Tragedy struck in 1832 when Grand Duchess Luisa died and the following year the Grand Duke married Princess Maria Antoinetta of the Two-Sicilies by whom he had a further 10 children. Leopold II showed himself willing to work with the liberal elements in enacting constitutional government after the kingdoms of Piedmont-Sardinia and the Two-Sicilies did the same. He showed himself to be an Italian nationalist by supporting the war by Piedmont against Austria in Lombardy but despite the Tuscan troops fighting well the overall campaign was a failure. Riots broke out and the Grand Duke had to call in moderate liberals to form a government in the hopes of keeping the revolutionary republicans at bay. The situation seemed to be falling out of control with the republicans gaining strength, the Austrians victorious and even the Pope being forced out of Rome by revolutionary mobs. Leopold II finally left Florence in 1849 saying that after hearing from the Pope he could not agree to the demand for a constituent assembly.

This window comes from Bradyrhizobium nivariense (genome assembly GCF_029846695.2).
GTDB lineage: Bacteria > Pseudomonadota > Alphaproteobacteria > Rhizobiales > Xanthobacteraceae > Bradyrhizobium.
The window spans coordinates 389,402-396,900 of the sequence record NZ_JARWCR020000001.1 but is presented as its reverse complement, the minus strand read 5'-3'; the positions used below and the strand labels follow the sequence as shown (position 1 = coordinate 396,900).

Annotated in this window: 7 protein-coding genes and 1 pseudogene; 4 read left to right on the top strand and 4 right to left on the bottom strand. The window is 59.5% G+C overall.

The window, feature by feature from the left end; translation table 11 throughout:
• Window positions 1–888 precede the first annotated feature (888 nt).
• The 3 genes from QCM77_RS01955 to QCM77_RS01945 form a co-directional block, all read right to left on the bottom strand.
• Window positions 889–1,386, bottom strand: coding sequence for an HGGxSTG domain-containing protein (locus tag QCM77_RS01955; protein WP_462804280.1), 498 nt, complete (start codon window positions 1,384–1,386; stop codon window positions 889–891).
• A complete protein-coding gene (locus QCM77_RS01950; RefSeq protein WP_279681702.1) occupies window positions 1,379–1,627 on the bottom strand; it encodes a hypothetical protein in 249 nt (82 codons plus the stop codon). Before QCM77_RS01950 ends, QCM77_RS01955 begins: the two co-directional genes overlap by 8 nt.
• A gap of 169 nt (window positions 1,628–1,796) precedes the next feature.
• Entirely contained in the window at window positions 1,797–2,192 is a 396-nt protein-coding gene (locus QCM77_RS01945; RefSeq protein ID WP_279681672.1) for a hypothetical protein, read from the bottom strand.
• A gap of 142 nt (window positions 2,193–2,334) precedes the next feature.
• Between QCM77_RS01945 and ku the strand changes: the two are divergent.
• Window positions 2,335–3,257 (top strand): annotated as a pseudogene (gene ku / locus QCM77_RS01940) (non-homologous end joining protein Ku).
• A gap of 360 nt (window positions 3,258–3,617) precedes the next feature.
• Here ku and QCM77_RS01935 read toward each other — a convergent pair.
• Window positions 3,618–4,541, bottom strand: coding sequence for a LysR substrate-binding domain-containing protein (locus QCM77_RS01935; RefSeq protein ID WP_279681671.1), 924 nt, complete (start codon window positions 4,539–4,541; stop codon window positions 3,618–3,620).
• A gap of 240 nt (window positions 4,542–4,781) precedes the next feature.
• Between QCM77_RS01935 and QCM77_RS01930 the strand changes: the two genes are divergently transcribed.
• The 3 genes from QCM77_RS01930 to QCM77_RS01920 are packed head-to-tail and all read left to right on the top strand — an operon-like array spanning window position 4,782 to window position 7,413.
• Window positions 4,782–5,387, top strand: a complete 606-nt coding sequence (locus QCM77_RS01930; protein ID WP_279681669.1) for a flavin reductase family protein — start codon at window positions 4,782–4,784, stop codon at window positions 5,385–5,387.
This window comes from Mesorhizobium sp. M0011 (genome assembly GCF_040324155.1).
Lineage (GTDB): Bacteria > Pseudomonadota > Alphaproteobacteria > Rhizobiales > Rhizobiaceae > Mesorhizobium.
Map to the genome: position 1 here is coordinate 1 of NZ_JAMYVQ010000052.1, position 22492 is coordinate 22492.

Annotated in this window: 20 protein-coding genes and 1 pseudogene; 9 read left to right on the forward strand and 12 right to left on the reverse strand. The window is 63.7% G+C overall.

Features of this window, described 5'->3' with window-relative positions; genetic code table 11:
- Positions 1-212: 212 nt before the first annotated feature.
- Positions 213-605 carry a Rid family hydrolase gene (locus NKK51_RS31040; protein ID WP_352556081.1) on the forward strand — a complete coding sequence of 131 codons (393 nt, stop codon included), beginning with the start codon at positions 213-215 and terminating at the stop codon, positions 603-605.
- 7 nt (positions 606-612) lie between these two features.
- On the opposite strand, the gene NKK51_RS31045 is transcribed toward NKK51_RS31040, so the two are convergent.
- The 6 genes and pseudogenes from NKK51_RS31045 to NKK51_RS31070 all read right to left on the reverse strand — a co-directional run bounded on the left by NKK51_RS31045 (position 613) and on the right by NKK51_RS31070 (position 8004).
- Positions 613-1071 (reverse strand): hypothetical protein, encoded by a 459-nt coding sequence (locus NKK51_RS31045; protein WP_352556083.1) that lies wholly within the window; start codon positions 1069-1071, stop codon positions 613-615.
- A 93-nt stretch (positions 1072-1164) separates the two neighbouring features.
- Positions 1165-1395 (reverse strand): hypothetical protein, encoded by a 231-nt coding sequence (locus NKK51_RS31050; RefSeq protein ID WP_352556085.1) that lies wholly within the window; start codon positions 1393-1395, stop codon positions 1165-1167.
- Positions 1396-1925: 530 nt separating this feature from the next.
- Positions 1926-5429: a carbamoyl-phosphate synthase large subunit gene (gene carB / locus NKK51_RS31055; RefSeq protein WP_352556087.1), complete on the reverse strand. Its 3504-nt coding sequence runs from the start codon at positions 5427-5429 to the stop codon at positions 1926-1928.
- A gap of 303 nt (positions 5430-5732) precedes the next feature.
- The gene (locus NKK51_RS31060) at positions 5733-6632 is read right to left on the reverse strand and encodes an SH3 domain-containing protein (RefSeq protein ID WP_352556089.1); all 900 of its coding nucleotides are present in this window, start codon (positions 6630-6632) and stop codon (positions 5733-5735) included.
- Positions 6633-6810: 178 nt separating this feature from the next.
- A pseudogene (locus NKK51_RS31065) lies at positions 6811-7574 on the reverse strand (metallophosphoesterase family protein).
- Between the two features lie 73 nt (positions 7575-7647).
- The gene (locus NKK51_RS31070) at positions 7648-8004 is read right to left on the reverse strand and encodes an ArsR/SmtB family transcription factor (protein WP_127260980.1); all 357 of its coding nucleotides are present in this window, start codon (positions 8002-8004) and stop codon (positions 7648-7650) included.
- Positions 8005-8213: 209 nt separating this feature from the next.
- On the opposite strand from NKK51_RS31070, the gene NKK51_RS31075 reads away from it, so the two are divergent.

In April the following year he agreed to the indefinite occupation of Tuscany by 10,000 Austrians and that fall he dissolved parliament and signed a new, very pro-Church concordat. When he asked the Austrians if the constitution might be maintained the Austrian prime minister grimly advised him to ask the opinion of the Pope, the King of Naples and the dukes of Parma and Modena; all of whom had been deposed after giving in to calls for constitutional rule only to revoke those constitutions later. In 1852 the constitution in Tuscany was formally revoked as well and a crackdown ensued on all liberal, revolutionary and even moderate elements. Some continued to cling to a constitutional monarchy under an Italian nationalist grand duke while others insisted that Leopold II had to go and be replaced by republican rule.